Then, compress the knee while internally and externally rotating the tibia again. Pain during this maneuver indicates a meniscal tear.

Bounce home test

The patient is supine with his or her heel cupped in the examiner's hand.
The examiner fully flexes the knee and then passively extends the knee. If the knee does not reach complete extension or has a rubbery or springy end feel, the knee movement may be blocked by a torn meniscus.
Childress test
Instruct the patient to squat with the knee fully flexed and attempt to "duck walk."
If the motion is blocked, a meniscal lesion is indicated; however, pain in this position may indicate a meniscal tear or patellofemoral joint involvement.

Merkel sign

Instruct the patient to stand with his or her knees extended and to rotate the trunk. This movement causes compression of the menisci.
Medial compartment pain during internal rotation of the tibia indicates a medial meniscal lesion. Lateral compartment pain occurring during external rotation of the tibia indicates a lateral meniscal lesion.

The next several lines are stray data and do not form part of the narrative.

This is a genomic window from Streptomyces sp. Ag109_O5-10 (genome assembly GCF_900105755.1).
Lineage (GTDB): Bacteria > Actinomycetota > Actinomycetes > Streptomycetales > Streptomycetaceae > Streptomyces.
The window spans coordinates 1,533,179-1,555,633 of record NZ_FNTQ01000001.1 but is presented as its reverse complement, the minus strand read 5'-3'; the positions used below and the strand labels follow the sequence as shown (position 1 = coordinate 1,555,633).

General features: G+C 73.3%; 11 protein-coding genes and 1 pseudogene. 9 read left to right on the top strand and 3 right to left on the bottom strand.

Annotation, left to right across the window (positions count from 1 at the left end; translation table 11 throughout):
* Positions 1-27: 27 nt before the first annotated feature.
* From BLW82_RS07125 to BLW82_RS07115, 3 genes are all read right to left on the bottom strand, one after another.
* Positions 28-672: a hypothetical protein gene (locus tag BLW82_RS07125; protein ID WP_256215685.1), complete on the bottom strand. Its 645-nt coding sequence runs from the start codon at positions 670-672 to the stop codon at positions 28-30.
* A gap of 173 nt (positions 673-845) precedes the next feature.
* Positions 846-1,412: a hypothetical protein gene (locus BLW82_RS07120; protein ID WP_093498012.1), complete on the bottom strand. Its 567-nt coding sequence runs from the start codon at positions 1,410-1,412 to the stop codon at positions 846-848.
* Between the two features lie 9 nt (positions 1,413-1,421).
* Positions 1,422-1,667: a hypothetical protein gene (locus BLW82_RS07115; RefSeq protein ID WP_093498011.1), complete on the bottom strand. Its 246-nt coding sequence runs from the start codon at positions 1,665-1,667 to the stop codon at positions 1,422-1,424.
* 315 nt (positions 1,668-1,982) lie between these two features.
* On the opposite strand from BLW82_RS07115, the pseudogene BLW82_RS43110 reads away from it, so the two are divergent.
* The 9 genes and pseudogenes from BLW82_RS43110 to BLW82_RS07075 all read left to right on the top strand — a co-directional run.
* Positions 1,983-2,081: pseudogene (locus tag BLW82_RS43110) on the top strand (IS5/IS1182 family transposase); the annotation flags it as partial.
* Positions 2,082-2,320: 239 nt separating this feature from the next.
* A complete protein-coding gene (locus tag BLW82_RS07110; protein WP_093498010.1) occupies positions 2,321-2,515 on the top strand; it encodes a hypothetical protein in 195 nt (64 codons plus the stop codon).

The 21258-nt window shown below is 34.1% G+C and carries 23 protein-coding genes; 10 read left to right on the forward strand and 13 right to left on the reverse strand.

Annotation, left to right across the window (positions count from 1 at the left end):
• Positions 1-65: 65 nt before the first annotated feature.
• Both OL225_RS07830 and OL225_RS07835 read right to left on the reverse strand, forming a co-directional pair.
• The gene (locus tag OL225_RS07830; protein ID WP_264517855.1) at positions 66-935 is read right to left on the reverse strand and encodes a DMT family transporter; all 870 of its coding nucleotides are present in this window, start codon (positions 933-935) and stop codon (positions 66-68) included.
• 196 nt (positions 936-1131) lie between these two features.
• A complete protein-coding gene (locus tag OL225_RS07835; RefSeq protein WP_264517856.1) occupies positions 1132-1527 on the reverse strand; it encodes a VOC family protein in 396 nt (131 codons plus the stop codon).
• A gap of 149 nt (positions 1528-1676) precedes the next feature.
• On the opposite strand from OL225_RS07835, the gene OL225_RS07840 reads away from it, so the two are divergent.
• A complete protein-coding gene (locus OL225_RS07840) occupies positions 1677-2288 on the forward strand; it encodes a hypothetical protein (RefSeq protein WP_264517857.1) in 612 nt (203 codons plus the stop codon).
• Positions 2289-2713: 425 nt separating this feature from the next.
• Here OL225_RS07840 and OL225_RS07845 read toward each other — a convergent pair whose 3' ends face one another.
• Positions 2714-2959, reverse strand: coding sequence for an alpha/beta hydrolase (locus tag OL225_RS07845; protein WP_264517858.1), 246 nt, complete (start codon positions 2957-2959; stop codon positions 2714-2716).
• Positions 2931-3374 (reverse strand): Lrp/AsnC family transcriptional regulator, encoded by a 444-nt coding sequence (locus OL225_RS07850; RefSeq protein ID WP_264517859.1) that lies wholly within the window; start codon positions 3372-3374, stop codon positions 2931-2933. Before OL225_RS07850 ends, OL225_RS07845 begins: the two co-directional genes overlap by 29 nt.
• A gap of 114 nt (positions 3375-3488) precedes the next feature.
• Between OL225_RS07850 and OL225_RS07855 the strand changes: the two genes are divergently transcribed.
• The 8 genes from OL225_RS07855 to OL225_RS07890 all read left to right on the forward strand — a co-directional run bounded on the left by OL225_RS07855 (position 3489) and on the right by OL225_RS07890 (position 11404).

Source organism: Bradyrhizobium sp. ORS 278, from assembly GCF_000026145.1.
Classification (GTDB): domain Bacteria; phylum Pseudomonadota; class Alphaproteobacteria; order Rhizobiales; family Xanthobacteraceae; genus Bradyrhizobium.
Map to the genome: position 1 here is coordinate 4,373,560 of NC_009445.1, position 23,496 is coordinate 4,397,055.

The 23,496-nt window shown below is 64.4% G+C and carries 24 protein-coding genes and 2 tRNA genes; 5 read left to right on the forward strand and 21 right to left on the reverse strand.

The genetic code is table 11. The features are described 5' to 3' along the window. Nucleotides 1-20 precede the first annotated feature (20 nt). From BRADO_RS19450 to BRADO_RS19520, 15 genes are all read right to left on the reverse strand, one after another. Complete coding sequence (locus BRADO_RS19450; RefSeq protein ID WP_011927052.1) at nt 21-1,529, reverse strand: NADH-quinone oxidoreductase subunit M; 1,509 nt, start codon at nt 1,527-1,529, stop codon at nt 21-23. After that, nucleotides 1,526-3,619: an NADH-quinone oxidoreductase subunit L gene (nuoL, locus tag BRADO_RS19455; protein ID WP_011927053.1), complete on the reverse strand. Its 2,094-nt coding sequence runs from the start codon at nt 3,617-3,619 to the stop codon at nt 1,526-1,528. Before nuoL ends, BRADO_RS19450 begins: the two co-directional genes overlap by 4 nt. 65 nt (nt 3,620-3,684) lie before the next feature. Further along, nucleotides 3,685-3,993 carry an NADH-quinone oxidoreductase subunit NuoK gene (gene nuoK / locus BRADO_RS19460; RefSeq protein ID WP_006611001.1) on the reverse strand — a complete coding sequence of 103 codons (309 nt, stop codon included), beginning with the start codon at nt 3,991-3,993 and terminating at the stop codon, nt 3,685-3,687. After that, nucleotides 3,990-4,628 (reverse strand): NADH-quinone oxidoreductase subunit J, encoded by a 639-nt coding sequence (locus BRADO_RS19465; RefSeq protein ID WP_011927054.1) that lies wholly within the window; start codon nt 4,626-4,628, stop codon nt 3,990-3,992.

Modified Helfet test

While the patient is sitting on the edge of a table with the knee flexed 90°, instruct him or her to extend the knee.
If knee mechanics are within normal limits, the tibial tuberosity can be seen in line with the midline of the patella in full flexion; during extension, the tibia rotates and the tibial tubercle moves into line with the lateral border of the patella.
Failure of the tibia to rotate during extension indicates a meniscal lesion or cruciate ligament involvement.

O'Donoghue test

With the patient prone, the examiner flexes the knee 90°. The examiner rotates the tibia internally and externally twice, then fully extends the knee and repeats the rotations.
Increased pain during rotation in either or both knee positions indicates a meniscal tear or joint capsule irritation.
With a valgus force to a flexed and laterally rotated knee, the medial meniscus, medial collateral ligament (MCL), and the ACL all may be injured, representing the O'Donoghue triad.

Payr sign

With the patient sitting cross-legged, the examiner exerts downward pressure along the medial aspect of the knee.
Medial knee pain indicates a posterior horn lesion of the medial meniscus.

First Steinmann sign

With the patient supine and the knee and hip flexed at 90°, the examiner forcefully and quickly rotates the tibia internally and externally.